Monday, May 10, 2010

What Is "Ethnic" Food?




Steak vs. Fried Goat Udders - Which one seems more ethnic?

What is ethnic food? Is it anything foreign? America prides itself on its cultural diversity. This melting pot of…well, melting pots, is home to almost every type of cuisine on the planet. Yet how is it that we have a limited ideal of “American” foods as burgers, pizza and hot dogs. Or maybe for the more liberal, American food is anything that is fatty, salty or too sweet.
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Burger from The Counter - pretty safely not ethnic

The term “ethnic food” is ambiguous. We tend to have a good idea of the foods on either polar extremes of the line. Despite the cultural origins on many of our favorite foods, some of them are unabashedly American now—French fries, steak, and apple pie come to mind. On the other side, foods associated with exotic locales like Thai or Ethiopian are pretty clearly ethnic. Problems occur on the line as America assimilates more and more into its mainstream cuisine. Do people consider Italian food ethnic? Maybe if you were eating sweet corn agnolotti, but spaghetti with meat sauce is about as American as it gets.

More perplexing is whether soul food is considered “ethnic.” Some aspects of soul food are reflexively American like mac ‘n’ cheese or fried chicken, but what about chitterlings and pigs’ feet? Classifying soul food faces the uncomfortable question of whether being American means being white. But for many Americans, especially away from the Deep South, soul food is just as foreign as pad thai.


Polish Pierogi

What about food that is undoubtedly white but just never made it big in America? Polish pierogi are just rare enough to be ethnic, but kielbasas are as common as tailgate parties. Would you therefore say that Polish food is ethnic?

Of course there are also those who describe ethnic when they really mean authentic. And by authentic, they mean non-Americanized. I could take a friend out for Chinese food and depending on what we ordered, you could say it was both ethnic and not. Sweet and sour pork, eggrolls, and chow mein just don’t seem that foreign for most of America these days. Tacos might bring to mind images of haciendas and senoritas, but burritos resonate with gas station microwaves and Taco Bells.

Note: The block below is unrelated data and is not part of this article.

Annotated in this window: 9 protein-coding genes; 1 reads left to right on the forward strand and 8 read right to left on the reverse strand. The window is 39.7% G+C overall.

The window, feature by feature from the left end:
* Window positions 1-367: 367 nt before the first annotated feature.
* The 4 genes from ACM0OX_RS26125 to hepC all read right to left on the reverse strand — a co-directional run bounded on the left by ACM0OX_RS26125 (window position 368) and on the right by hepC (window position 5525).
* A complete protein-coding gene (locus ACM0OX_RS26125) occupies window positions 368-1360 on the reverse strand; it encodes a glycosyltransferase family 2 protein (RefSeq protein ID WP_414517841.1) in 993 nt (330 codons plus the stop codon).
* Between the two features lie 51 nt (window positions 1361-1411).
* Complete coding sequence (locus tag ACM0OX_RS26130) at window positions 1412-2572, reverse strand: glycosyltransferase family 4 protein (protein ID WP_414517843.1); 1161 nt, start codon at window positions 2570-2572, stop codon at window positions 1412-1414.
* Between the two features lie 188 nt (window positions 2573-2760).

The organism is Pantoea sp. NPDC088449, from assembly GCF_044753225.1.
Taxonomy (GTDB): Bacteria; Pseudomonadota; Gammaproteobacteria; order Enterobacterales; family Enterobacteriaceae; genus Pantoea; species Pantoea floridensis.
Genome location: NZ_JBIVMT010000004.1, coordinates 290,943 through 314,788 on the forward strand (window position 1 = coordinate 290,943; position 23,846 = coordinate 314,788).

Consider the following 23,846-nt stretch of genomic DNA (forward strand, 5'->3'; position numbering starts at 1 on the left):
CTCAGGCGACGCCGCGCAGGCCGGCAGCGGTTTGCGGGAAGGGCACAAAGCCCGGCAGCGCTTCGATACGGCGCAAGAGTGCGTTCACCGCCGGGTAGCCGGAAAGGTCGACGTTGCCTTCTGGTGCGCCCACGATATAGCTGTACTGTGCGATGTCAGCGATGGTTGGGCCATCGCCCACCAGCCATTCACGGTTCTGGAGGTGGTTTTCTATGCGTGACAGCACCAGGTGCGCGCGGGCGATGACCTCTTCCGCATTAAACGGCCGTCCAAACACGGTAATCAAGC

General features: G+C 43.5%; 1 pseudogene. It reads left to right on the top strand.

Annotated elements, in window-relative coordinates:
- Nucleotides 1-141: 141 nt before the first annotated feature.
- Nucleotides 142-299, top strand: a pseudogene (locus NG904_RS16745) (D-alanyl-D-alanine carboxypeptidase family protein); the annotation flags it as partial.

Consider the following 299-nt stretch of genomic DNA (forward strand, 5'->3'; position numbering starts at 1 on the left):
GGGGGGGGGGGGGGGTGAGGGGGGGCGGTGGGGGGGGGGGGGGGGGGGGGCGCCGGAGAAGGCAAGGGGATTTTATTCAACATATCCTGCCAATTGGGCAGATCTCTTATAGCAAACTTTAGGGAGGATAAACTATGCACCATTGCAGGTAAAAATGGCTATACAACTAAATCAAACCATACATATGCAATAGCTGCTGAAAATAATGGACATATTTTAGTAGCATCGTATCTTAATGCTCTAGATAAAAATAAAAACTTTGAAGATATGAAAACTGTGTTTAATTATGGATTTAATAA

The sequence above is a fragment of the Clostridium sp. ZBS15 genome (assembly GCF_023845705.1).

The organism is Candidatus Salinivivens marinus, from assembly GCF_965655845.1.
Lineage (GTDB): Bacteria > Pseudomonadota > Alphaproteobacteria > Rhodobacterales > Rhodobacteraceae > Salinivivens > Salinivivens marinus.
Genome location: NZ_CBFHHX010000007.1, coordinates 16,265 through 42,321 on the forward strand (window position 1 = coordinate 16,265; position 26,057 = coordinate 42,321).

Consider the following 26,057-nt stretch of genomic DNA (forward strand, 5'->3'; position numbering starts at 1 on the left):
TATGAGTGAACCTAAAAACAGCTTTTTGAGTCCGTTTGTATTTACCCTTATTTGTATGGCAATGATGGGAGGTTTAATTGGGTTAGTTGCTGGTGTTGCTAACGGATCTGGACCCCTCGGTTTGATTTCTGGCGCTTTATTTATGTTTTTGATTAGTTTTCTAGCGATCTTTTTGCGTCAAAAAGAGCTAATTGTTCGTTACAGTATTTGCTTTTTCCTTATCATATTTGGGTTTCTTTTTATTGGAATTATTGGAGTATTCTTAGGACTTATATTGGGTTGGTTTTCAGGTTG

More likely, we associate American food to cooking styles. Barbecue is an American institution. Grilling, also very American. We tend to like fire, and lots of it. And of course, only in American will you find deep fried Coke and KFC Double Downs.

Or is it something inherent in the culture of the food that makes it American. Do we associate ourselves with cowboy independence and self-subsistence? Maybe we identify ourselves as the big beef eaters, preferably wrapped in bacon. Unfortunately, for some, being American is about being bigoted and self-righteous, in which case, “Hello, Freedom Fries!”

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7 comments:

mattatouille said...

ethnic food is about perspective. since America is a melting pot, I think ethnic food is really anything that isn't distinctly american, or originated outside of America. I know there are exceptions, but that's the way I see it. Nice piece.

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the constant hunger said...

I think you make a point about how people say "ethnic" when what they really mean is "authentic." Most "ethnic" foods have been so Americanized that they are unidentifiable by "ethnic" groups. Loved this post. Makes you think.

Morgan said...

Thanks for keeping the blog! I've been watching a bit and enjoy your posts.

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Nikhil Khandekar said...

I like mattatouille's broad thinking - ethnicity in all its manifestations is certainly based on perspective. Here in India, for example, we are just as at home with KFC and MacDonald's as anyone in American can be.

Come to think of it, the whole world's a melting pot these days.

Food chains and their offerings are contributing greatly to sending ethnic foods a long way away from home.

Ethnic food becomes homogenised to the extent that it no longer sounds or tastes foreign over a period of time. But it will certainly contribute a fat lot to this important cultural exchange if we also display the grace to acknowledge that ethnic food once belonged to the country of its origin.

Great article.

Anonymous said...

I love Indian,Chinese and other Asian food.Generally I go to one of the ethnic grocery store or buy from ethnicdeals.com

Anonymous said...

So, from the perspective of someone going out to eat in Japan, would going to McDonald's be considered going out for "ethnic food"?